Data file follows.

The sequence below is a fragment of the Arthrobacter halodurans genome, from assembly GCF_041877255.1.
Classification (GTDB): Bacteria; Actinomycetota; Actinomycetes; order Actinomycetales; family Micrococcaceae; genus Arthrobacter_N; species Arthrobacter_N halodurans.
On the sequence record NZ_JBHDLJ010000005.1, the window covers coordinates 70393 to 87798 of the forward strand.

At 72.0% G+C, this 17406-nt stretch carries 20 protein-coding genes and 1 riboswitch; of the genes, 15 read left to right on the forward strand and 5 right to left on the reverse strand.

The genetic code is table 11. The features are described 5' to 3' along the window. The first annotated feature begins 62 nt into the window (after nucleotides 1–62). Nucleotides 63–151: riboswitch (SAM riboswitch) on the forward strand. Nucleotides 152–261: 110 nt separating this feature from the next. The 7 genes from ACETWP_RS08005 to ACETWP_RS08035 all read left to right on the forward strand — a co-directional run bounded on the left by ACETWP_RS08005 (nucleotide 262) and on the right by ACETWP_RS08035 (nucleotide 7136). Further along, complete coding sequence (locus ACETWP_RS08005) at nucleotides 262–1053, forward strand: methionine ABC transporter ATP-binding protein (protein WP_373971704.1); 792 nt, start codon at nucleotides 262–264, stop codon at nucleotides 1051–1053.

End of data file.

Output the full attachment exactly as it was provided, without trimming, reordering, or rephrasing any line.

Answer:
The sequence below is a fragment of the Arthrobacter halodurans genome, from assembly GCF_041877255.1.
Classification (GTDB): Bacteria; Actinomycetota; Actinomycetes; order Actinomycetales; family Micrococcaceae; genus Arthrobacter_N; species Arthrobacter_N halodurans.
On the sequence record NZ_JBHDLJ010000005.1, the window covers coordinates 70393 to 87798 of the forward strand.

At 72.0% G+C, this 17406-nt stretch carries 20 protein-coding genes and 1 riboswitch; of the genes, 15 read left to right on the forward strand and 5 right to left on the reverse strand.

The genetic code is table 11. The features are described 5' to 3' along the window. The first annotated feature begins 62 nt into the window (after nucleotides 1–62). Nucleotides 63–151: riboswitch (SAM riboswitch) on the forward strand. Nucleotides 152–261: 110 nt separating this feature from the next. The 7 genes from ACETWP_RS08005 to ACETWP_RS08035 all read left to right on the forward strand — a co-directional run bounded on the left by ACETWP_RS08005 (nucleotide 262) and on the right by ACETWP_RS08035 (nucleotide 7136). Further along, complete coding sequence (locus ACETWP_RS08005) at nucleotides 262–1053, forward strand: methionine ABC transporter ATP-binding protein (protein WP_373971704.1); 792 nt, start codon at nucleotides 262–264, stop codon at nucleotides 1051–1053.